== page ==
Byzantine art has been an underappreciated field, often treated as an adjunct to the arts of the medieval West, if considered at all. In illustrating the richness and diversity of art in the Byzantine world, this handbook will help establish the subject as a distinct field worthy of serious inquiry.
Essays consider Byzantine art as art made in the eastern Mediterranean world, including the Balkans, Russia, the Near East and north Africa, between the years 330 and 1453. Much of this art was made for religious purposes, created to enhance and beautify the Orthodox liturgy and worship space, as well as to serve in a royal or domestic context. Discussions in this volume will consider both aspects of this artistic creation, across a wide swath of geography and a long span of time.
The volume marries older, object-based considerations of themes and monuments which form the backbone of art history, to considerations drawing on many different methodologies-sociology, semiotics, anthropology, archaeology, reception theory, deconstruction theory, and so on-in an up-to-date synthesis of scholarship on Byzantine art and architecture. The Oxford Handbook of Byzantine Art and Architecture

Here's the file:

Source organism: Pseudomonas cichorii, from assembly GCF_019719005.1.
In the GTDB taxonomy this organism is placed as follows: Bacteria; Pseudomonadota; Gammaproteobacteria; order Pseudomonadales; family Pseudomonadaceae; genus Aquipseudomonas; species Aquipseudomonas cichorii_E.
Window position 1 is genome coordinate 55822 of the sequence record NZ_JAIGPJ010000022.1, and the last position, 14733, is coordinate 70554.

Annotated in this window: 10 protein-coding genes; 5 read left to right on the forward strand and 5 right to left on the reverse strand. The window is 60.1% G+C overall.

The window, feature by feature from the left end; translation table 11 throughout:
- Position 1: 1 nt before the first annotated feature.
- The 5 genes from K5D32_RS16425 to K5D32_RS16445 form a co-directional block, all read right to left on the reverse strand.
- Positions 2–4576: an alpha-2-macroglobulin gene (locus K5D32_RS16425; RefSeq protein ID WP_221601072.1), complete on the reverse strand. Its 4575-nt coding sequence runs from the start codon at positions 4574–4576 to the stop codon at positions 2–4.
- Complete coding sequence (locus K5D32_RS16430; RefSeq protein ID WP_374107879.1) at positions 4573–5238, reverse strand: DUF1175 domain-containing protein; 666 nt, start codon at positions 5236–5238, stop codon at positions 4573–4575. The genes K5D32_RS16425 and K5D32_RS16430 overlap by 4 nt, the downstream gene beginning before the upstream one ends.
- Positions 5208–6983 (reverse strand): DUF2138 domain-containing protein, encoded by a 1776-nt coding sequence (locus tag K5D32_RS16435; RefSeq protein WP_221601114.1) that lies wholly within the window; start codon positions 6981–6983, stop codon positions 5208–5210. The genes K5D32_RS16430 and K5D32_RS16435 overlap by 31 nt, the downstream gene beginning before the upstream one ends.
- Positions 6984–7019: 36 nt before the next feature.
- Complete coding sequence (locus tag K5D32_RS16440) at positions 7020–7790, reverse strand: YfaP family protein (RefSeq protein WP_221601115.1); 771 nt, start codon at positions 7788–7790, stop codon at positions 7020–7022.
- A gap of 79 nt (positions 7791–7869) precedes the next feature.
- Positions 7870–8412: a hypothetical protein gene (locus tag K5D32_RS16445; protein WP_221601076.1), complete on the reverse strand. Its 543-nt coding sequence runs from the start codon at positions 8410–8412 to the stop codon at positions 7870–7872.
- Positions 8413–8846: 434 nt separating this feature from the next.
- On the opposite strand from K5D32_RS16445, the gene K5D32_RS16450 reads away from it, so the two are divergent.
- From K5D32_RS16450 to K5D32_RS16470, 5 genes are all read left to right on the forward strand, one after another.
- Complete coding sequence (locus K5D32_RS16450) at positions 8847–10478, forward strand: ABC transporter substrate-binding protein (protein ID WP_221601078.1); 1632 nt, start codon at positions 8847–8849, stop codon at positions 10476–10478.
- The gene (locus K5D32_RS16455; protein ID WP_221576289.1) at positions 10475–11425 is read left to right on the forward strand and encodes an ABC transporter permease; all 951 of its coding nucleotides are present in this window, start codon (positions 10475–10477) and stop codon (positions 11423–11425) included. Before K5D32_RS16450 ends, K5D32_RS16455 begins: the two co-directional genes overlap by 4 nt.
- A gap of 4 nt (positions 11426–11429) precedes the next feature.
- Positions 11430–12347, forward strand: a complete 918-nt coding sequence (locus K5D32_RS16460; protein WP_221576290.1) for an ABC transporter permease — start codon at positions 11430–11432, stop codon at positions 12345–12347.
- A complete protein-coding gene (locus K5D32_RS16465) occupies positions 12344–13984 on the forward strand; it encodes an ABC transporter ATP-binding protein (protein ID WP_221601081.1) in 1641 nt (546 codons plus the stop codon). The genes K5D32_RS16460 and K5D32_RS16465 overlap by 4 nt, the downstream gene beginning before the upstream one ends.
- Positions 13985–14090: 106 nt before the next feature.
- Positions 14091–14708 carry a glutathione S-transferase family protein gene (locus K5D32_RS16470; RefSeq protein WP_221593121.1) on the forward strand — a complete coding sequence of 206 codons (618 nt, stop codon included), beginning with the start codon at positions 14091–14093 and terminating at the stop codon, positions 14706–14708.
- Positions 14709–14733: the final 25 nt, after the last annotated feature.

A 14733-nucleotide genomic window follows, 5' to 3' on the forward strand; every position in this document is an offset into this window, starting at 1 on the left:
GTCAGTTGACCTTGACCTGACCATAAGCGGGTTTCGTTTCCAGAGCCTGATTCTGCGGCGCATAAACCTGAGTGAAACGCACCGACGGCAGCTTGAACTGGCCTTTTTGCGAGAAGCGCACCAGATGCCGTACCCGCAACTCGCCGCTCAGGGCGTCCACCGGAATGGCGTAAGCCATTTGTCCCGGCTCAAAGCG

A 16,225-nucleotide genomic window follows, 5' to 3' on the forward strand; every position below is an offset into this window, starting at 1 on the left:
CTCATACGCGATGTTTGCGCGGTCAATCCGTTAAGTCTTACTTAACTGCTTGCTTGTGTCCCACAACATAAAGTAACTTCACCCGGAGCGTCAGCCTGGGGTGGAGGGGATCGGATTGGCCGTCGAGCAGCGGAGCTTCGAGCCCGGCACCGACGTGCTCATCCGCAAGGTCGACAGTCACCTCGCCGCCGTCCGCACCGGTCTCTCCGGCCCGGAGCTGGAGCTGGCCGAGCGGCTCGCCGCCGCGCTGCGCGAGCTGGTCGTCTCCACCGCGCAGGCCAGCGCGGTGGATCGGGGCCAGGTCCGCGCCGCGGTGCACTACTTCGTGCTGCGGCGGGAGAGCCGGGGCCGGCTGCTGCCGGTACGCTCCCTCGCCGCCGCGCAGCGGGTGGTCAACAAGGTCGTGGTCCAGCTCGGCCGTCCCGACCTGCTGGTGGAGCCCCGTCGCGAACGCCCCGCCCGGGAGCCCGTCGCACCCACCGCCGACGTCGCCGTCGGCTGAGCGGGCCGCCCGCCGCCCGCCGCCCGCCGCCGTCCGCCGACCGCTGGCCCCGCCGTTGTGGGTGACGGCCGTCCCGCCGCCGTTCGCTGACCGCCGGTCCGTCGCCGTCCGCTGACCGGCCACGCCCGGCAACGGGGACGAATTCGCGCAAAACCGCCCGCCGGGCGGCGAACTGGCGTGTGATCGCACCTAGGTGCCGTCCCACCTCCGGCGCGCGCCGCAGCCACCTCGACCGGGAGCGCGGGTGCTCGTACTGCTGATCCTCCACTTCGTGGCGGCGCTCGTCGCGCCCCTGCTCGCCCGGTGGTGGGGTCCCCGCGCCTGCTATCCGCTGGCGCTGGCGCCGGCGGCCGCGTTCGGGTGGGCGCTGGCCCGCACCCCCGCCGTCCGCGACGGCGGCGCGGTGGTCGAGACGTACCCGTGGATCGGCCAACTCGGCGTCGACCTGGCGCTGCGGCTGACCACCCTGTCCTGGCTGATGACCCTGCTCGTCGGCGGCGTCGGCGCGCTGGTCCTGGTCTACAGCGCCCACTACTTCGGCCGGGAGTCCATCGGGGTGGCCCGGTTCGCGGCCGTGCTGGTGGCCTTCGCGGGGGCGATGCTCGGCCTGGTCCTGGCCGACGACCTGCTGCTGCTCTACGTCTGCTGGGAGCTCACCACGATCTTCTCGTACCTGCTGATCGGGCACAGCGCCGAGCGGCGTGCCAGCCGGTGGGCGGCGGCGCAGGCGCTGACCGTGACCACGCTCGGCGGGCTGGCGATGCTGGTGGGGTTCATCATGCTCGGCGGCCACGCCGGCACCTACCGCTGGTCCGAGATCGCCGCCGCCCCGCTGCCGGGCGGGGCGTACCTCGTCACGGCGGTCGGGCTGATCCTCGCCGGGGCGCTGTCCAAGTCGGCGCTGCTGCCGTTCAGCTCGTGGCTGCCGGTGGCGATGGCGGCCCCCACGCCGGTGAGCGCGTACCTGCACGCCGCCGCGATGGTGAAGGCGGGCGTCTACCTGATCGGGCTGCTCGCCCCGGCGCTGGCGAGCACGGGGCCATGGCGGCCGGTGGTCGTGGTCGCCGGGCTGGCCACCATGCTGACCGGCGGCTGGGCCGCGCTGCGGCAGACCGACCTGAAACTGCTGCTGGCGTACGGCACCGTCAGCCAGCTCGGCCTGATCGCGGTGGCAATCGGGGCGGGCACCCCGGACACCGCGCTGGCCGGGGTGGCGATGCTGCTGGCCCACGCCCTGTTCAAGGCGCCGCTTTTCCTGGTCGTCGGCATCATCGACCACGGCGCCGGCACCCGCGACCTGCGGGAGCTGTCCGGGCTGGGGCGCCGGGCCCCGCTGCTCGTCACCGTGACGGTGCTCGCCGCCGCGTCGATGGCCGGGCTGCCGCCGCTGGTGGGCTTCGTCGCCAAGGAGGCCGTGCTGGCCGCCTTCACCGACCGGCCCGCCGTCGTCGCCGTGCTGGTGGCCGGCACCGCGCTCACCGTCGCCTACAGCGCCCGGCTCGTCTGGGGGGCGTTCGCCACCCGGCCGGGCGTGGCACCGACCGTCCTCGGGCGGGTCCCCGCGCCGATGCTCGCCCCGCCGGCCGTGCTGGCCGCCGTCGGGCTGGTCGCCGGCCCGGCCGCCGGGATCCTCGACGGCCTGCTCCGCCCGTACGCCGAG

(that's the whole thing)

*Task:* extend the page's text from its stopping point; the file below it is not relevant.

is a comprehensive overview of a particularly rich field of study, offering a window into the world of this fascinating and beautiful period of art.